Dorset Wildlife Trust is holding a Reptile Ramble event in Corfe Mullen as the rare heathland animals wake up for spring. Families are welcomed to join Dorset Wildlife Trust for a morning of snake and lizard activities including a guided trail across Upton Heath a nature reserve special for being a home to all six species of British native reptile.
The Reptile Ramble event will begin at the Urban Wildlife Centre in Corfe Mullen with a fun quiz and a range of reptile activities designed for all the family to enjoy.
From here, families will have the opportunity to venture onto the heath, guided by expert Dorset Wildlife Trust staff, to experience up close and personal the habitat preferred by our resident reptiles. Snake and lizard themed activity packs will be available to take home to keep the whole family learning about our native reptiles.
Andy Fale, Upton Heath Warden at Dorset Wildlife Trust, said:
“Reptiles are already being spotted out and about on the heathland so now is the perfect time to get families from all over the county enthusiastic about our native snakes and lizards. With lots of fun activities and an opportunity to ramble over the heath in search of some reptiles, the day promises to have something for everyone to enjoy!”
The reptiles that live on Upton Heath are the three British native snakes adder, grass snake and the rare smooth snake as well as all three British native lizards common lizard, slow worm (actually a lizard not a worm) and the rarest lizard in the country, the sand lizard. They are present all year round but only emerge when the weather warms up in the spring and April can be the best month for spotting them.
The Reptile Ramble event takes place on Friday 12th April from 10am-1pm at the Urban Wildlife Centre, Beacon Hill Lane, Corfe Mullen, Wimborne, BH21 3RX. A donation of £2 is suggested per child and all donations collected on the day will go directly to Dorset Wildlife Trust for nature conservation. For more information please contact Andy Fale on 01202 692033 or click here.
Notes to Editor
For more information please contact Andy Fale at Dorset Wildlife Trust on 01202 692033 or 07970 552673. For our latest news RSS feed, see /c2/rss/dwt_latest_news.xml
About Dorset Wildlife Trust www.dorsetwildlifetrust.org.uk
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Dorset Wildlife Trust works to champion wildlife and natural places, to engage and inspire people and to promote sustainable living. Founded in 1961, DWT is now the largest voluntary nature conservation organisation in Dorset, with over 25,000 members and over 40 nature reserves. Most are open daily and there are visitor centres providing a wealth of wildlife information at Brooklands Farm, Lorton Meadows, Kingcombe Meadows and Brownsea Island Nature Reserves, The Purbeck Marine Wildlife Reserve and the Urban Wildlife Centre at Upton Heath Nature Reserve. DWT plays a key role in dealing with local environmental issues and leads the way in establishing the practices of sustainable development and engaging new audiences in conservation, particularly in the urban areas.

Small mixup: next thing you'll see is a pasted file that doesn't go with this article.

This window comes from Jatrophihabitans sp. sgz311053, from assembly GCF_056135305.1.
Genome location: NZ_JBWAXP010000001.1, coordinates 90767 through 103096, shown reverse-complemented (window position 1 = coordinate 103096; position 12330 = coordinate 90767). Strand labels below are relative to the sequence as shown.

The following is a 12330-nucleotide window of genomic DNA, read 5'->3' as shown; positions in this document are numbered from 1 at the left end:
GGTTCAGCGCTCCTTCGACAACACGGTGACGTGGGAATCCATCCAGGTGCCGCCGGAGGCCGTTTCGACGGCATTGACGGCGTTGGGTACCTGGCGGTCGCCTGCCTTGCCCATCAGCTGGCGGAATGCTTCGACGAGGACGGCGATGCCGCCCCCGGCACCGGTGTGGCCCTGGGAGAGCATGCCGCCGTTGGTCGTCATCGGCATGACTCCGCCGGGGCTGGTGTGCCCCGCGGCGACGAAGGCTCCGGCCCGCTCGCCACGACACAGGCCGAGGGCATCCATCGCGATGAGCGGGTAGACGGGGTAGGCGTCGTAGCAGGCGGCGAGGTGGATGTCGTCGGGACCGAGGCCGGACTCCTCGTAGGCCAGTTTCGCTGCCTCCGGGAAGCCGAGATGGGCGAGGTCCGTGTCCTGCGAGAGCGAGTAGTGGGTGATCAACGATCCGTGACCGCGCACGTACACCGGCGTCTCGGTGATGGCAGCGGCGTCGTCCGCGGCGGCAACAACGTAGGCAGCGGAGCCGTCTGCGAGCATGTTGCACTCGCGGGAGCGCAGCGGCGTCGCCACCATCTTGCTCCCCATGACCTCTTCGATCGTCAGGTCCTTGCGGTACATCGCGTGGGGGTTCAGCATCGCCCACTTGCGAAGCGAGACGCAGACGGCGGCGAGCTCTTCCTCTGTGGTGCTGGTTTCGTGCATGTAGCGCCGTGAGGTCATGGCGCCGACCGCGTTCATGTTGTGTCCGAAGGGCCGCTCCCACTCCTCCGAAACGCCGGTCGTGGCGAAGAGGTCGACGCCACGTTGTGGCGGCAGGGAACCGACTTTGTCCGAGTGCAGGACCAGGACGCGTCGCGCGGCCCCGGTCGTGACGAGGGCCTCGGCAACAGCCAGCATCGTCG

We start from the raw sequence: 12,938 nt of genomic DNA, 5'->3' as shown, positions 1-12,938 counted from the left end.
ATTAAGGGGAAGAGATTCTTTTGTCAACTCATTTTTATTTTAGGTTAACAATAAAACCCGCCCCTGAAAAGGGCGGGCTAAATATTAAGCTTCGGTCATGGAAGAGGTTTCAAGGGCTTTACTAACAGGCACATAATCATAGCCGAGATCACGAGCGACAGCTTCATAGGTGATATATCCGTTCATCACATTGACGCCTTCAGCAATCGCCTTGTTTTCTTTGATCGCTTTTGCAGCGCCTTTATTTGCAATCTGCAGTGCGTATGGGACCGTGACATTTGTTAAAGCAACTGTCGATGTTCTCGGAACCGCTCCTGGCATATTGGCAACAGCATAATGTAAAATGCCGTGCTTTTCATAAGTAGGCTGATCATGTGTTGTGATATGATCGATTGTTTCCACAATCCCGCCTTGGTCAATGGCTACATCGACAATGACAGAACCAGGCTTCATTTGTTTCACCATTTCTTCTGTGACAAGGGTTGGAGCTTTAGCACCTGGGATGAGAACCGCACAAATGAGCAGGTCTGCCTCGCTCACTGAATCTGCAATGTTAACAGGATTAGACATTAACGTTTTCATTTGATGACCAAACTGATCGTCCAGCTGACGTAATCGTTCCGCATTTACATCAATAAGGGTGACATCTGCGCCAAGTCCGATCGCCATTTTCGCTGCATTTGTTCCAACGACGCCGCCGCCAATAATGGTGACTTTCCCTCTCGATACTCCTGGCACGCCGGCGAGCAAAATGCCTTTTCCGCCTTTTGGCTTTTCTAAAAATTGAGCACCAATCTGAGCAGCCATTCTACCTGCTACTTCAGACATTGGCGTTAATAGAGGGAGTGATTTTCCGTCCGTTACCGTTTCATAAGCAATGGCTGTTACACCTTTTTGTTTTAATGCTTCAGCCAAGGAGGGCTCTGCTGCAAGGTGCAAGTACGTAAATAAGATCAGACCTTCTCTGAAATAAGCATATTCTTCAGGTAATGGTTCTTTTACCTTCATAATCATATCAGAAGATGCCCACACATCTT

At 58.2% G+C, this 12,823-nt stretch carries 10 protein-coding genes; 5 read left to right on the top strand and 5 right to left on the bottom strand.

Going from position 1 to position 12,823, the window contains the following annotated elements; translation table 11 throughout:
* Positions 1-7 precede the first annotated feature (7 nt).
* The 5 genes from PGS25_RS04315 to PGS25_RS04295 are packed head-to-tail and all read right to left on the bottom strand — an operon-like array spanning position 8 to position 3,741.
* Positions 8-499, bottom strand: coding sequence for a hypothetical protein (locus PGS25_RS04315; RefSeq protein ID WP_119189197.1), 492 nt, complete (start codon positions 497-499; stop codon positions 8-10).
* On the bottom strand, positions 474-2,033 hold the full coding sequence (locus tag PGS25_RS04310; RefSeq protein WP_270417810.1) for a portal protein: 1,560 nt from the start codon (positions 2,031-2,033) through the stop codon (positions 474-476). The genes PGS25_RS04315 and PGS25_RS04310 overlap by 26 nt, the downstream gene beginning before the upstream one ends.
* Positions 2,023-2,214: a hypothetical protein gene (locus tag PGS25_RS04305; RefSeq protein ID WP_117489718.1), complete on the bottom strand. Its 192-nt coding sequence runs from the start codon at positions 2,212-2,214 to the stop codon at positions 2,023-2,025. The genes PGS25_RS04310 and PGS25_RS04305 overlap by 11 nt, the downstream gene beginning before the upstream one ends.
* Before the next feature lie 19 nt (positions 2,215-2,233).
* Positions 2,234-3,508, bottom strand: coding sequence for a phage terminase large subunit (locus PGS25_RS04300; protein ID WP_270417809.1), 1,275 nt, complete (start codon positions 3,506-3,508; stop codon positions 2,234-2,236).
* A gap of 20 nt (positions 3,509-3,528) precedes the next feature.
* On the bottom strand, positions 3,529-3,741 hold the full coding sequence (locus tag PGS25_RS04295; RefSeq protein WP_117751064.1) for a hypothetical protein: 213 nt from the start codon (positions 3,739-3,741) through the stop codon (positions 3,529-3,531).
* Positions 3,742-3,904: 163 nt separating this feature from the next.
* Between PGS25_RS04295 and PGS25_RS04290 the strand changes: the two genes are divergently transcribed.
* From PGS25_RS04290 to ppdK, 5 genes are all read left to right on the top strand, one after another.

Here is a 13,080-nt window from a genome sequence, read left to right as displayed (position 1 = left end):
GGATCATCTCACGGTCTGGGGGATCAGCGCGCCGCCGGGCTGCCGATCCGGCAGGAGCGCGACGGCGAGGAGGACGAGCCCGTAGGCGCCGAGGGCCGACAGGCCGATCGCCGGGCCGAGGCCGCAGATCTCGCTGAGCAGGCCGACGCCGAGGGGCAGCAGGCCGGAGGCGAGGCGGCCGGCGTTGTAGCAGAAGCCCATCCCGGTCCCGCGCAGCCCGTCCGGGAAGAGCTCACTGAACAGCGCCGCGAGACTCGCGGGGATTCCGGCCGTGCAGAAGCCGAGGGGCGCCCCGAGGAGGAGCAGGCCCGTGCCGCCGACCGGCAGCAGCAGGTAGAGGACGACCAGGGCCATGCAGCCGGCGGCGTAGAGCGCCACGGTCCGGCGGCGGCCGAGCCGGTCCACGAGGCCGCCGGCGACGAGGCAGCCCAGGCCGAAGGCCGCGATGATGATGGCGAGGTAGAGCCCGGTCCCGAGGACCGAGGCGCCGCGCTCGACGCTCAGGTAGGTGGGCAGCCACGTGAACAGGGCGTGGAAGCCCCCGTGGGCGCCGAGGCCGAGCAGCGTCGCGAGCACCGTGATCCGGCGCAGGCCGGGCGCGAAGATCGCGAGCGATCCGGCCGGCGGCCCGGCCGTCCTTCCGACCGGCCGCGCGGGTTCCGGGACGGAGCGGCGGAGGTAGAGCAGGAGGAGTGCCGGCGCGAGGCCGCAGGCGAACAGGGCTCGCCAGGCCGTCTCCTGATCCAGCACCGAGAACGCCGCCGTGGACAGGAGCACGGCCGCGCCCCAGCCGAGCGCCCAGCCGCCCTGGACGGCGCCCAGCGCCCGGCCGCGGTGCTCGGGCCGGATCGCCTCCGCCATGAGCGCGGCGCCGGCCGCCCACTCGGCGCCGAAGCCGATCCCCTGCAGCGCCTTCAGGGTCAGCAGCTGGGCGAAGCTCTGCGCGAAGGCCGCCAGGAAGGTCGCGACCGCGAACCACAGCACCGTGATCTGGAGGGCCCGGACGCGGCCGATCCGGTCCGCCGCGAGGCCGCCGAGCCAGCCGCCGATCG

The Fine Foundation Chesil Beach Centre is owned by Weymouth & Portland Borough Council and leased to Dorset Wildlife Trust who run the Centre on behalf of a partnership including the Chesil Bank and the Fleet Nature Reserve and the Jurassic Coast Team, with the continued help of local volunteers. The building of the new centre and boardwalk was made possible by funding from a wide range of organisations, including the Heritage Lottery Fund, The Crown Estate and Court Leet of the Island and Royal Manor of Portland, the Fine Family Foundation, Weymouth and Portland Borough Council, Dorset County Council, the Garfield Weston Foundation, Dorset Wildlife Trust, Chalk and Cheese and the Jurassic Coast Trust.
The Wildlife Trusts (TWT) www.wildlifetrusts.org
There are 47 individual Wildlife Trusts covering the whole of the UK. All are working for an environment rich in wildlife for everyone. We have more than 800,000 members including 150,000 members of our junior branch Wildlife Watch. Our vision is to create A Living Landscape and secure Living Seas. We manage around 2,300 nature reserves and every year we advise thousands of landowners and organisations on how to manage their land for wildlife. We also run marine conservation projects around the UK, collecting vital data on the state of our seas and celebrating our amazing marine wildlife. Every year we work with thousands of schools and our nature reserves and visitor centres receive millions of visitors. Each Wildlife Trust is working within its local communities to inspire people about the future of their area: their own Living Landscapes and Living Seas.